Why Business Insider Australia Should Be A Separate Brand

Business Insider is a light hearted, not to be taken seriously business news and content aggregator. It’s inhabited by an awful lot of clickbait headlines and slideshows like Hot Hedge Fund Wives, but amongst the social sharing trap content, there’s also a small amount of really valuable content.

I wrote a while back about how localisation of international websites is stupid – we visit the FT for UK news, the WSJ for US news, Business Insider for a US perspective on business news. Please, stop making me have to register for accounts or use a VPN in order to get the content I actually want.

Business Insider Australia sucks. I’m not even going to link to it. Business Insider (The Real One) just redesigned their site and it looks a lot better. Crikey is behind a paywall, the SMH and The Age are going behind a paywall for more than 10 articles a month that is not worth it and the partner sites in Australia are the sort of stuff that people want to read – rubbish.

In terms of economics, why do firms choose to provide localised content? I can think of the following reasons:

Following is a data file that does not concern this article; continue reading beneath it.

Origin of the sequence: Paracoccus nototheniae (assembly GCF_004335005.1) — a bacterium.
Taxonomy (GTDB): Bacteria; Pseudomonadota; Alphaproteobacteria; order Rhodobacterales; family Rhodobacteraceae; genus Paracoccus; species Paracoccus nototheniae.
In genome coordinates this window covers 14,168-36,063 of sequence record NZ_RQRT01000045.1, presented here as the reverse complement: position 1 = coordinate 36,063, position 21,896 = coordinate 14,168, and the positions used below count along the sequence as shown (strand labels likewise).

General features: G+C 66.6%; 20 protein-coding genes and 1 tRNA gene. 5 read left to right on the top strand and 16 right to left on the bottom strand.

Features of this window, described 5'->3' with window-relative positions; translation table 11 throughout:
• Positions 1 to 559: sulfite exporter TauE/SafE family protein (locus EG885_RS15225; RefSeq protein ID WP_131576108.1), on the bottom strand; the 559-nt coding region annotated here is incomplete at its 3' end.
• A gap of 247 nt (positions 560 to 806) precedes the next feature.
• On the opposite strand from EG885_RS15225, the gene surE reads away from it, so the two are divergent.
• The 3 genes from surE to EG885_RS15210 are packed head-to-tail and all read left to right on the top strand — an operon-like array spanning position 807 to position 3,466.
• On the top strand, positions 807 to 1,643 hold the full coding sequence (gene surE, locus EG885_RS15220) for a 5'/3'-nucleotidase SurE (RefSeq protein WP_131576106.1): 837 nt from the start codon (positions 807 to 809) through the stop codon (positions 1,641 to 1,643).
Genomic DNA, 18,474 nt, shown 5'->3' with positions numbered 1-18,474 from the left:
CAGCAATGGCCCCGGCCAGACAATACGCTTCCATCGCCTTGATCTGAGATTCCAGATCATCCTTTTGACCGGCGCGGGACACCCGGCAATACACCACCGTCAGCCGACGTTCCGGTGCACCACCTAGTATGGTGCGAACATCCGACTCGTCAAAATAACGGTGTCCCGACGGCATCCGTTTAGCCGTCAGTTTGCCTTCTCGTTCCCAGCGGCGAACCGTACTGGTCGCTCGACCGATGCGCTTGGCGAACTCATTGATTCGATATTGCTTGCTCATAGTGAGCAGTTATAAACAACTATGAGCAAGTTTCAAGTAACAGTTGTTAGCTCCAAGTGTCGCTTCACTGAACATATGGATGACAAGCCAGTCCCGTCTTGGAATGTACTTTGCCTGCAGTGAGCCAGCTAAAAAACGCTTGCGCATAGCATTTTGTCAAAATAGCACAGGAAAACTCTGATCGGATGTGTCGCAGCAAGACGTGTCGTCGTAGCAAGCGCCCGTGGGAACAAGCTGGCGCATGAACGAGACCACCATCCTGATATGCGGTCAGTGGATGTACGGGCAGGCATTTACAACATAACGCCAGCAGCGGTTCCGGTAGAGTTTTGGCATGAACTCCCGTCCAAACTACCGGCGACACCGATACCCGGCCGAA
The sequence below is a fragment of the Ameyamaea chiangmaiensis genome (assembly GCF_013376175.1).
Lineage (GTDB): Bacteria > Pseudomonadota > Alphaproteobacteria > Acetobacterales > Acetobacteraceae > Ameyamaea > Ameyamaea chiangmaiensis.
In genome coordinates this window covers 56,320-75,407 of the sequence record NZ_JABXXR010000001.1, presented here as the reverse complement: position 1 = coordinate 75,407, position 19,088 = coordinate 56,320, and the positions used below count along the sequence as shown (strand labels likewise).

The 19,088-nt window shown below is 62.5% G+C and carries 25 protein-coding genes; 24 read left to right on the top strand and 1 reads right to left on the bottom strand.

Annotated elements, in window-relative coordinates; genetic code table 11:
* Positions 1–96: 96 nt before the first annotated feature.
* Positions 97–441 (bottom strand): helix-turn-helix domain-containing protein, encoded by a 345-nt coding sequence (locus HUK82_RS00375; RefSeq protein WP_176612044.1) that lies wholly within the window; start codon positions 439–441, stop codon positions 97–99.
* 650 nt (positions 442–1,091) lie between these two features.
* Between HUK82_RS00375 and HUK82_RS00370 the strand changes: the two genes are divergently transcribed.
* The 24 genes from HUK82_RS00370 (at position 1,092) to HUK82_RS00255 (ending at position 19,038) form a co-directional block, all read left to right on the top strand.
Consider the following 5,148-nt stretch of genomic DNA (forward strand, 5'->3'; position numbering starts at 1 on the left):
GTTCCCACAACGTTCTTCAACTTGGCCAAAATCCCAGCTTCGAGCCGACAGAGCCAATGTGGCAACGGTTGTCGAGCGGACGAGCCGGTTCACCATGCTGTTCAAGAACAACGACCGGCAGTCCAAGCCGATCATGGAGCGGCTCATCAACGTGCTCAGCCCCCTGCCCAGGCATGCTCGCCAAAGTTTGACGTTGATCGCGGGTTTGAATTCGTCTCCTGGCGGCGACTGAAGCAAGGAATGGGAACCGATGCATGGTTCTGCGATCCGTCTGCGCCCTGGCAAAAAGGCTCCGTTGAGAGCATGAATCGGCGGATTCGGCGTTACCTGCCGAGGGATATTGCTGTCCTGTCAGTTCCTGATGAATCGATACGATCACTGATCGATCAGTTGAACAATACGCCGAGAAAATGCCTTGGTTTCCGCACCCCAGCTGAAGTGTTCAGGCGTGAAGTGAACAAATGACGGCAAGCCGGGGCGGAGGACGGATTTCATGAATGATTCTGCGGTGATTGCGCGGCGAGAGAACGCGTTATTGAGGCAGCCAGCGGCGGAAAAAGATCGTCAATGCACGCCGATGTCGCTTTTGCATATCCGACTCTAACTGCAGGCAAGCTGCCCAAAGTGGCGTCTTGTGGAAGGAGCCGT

• price discrimination amongst advertisers – US ads cost more, Asia ads cost less
  • clear delineation of target market related content – do US readers care about David Jones’ latest collection or Nathan Tinkler’s woes?
  • increasing the value of Business Insider by being able to tell investors “We now have a stand alone presence in Australia – a major Western media market”
  • analytics told them that the amount of traffic from Australia was high enough to justify the investment in localised content

Anyway, despite their reasoning, I think they’d have been better off creating a new brand for their Australian subsidiary. The first few months of a content aggregator are important – you set the tone – and I’m not impressed so far.

I’d consider myself a super-consumer of business news. I’m very impressed with what Reuters are doing with their redesign that focuses on streams of content as opposed to their current site.

I know that their product is controversial, but there’s definitely demand for that sort of content and like it or not, that seems to be where business news is headed. Quartz, a project of The Atlantic, sprinkles in sponsored content every couple of posts from a handful of sponsors.

The launch of Buzzfeed Business has probably provided some sense of urgency at Business Insider. They have their own content management system so probably have a hard time upgrading the site’s look, but they’ve done a reasonable job. It’s nothing compared to the “new” USA Today, but it’s a step in the right direction.

After exams are over I’m going to work through the Marginal Revolution course on media economics. I need to learn more about the economics of media, because when some sites are doing really well with their strategy, I consistently see things that I don’t understand the reasoning behind.